Public Attitudes towards Penalties for Sexting by Minors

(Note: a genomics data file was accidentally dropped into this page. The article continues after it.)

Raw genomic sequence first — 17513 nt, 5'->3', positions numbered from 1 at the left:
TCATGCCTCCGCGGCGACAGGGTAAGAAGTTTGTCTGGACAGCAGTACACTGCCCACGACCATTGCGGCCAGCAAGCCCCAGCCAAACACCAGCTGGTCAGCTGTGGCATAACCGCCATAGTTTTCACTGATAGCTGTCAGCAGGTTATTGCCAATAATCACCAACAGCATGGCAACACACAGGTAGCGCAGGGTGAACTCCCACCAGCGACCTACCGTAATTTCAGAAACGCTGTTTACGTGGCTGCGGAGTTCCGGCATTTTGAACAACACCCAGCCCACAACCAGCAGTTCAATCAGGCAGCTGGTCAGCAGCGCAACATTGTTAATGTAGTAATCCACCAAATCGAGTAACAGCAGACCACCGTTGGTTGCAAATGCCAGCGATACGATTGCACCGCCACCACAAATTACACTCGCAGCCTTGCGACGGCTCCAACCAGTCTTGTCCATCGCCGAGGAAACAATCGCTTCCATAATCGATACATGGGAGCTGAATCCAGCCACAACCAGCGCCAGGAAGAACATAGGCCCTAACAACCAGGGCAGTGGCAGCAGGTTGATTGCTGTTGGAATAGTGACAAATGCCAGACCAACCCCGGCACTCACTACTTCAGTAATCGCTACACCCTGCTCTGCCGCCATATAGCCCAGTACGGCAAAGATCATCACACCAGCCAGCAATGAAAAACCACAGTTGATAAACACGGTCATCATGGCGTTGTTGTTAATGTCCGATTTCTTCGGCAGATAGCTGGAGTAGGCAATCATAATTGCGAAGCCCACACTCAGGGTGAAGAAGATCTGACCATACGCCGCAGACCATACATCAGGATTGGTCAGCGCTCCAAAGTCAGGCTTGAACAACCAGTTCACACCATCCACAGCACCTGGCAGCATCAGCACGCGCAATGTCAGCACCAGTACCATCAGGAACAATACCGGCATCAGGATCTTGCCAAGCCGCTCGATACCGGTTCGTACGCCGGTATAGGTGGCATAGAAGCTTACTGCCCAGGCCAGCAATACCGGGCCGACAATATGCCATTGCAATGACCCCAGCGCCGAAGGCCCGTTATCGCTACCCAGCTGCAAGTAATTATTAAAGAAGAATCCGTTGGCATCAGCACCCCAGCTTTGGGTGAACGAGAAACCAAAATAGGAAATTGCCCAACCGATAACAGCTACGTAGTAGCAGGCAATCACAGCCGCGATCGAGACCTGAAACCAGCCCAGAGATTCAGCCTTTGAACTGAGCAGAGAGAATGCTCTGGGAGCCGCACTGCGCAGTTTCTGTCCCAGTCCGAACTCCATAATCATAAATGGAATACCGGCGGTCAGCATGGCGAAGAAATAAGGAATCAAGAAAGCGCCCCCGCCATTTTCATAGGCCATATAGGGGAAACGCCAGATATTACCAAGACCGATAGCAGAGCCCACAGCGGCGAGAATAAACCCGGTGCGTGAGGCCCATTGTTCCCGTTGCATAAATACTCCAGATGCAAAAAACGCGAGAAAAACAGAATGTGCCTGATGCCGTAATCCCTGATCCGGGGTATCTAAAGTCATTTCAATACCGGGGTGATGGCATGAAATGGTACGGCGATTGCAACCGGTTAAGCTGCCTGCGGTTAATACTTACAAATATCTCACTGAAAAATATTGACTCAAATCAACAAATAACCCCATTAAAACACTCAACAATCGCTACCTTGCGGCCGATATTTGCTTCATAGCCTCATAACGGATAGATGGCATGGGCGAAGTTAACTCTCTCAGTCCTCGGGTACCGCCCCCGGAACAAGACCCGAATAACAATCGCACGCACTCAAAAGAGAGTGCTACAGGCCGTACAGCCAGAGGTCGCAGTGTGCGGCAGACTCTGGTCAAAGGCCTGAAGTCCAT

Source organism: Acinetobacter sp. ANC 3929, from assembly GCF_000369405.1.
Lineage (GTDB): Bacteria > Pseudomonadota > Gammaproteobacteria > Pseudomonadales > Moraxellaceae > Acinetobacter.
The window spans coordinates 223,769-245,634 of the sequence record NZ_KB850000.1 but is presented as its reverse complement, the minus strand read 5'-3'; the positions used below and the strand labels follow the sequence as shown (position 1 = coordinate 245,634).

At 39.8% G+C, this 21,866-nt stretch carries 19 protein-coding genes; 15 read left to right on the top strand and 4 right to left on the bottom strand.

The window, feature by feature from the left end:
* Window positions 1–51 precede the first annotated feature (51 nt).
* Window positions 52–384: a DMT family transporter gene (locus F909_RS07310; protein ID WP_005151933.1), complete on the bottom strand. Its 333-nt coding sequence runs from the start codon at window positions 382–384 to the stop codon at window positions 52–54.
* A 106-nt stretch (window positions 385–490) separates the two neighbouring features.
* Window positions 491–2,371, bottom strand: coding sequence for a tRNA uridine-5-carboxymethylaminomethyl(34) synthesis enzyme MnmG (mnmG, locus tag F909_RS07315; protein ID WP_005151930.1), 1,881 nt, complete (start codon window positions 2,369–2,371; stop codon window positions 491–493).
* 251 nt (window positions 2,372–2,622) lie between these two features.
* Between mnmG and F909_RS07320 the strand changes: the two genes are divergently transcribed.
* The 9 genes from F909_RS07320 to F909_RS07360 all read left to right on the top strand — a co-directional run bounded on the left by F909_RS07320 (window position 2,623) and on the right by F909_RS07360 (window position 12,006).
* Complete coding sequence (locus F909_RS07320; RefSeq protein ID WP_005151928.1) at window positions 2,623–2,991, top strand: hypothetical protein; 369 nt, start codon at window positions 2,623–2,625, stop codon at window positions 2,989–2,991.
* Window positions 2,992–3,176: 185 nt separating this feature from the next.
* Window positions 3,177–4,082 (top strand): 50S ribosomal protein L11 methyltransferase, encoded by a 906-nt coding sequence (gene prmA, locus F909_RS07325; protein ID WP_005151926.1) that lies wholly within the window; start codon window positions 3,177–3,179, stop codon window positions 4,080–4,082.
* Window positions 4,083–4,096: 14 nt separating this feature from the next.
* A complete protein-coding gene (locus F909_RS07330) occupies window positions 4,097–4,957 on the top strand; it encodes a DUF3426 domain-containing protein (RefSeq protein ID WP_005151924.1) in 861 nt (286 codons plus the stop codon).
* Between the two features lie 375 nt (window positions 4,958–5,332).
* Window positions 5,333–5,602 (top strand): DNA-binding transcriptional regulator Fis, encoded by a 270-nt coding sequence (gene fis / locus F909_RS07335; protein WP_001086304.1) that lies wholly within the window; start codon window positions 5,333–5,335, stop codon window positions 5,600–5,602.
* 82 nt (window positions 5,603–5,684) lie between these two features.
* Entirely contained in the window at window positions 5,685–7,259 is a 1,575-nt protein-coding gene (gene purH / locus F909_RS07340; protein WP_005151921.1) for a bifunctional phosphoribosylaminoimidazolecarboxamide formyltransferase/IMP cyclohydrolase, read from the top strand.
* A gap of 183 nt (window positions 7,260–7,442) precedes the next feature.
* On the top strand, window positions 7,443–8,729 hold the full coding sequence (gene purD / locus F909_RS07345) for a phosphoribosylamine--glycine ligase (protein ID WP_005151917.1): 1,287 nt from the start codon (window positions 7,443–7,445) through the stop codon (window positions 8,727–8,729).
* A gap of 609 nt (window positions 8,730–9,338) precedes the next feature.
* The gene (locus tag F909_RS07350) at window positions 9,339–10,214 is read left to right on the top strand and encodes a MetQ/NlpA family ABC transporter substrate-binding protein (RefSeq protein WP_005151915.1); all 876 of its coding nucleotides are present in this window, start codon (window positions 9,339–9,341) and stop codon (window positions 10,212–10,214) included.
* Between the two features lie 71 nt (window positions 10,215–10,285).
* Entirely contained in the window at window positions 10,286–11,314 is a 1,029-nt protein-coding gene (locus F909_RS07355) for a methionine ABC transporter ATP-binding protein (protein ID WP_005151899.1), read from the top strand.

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Current child pornography laws in Australia extend to cases where minors transmit sexually explicit material of themselves or others via digital communication (‘sexting’). This is the first study examining attitudes of the Australian adult public regarding criminal laws that can apply to sexting by minors. A sample of 285 Australian adults completed an online questionnaire that presented a scenario concerning adolescent sexting. Participants completed measures of perceived responsibility and deservingness of penalty for both the sext sender and recipient who, in some cases, also forwarded the sext. Overall, support for legal penalties for adolescent sexting was low, except in the case of non-consensual distribution of sexts. The results highlight the public’s concern with the non-consensual forwarding of sexts, providing support for calls to distinguish between consensual and non-consensual sexting in legislation and educational and public campaigns.
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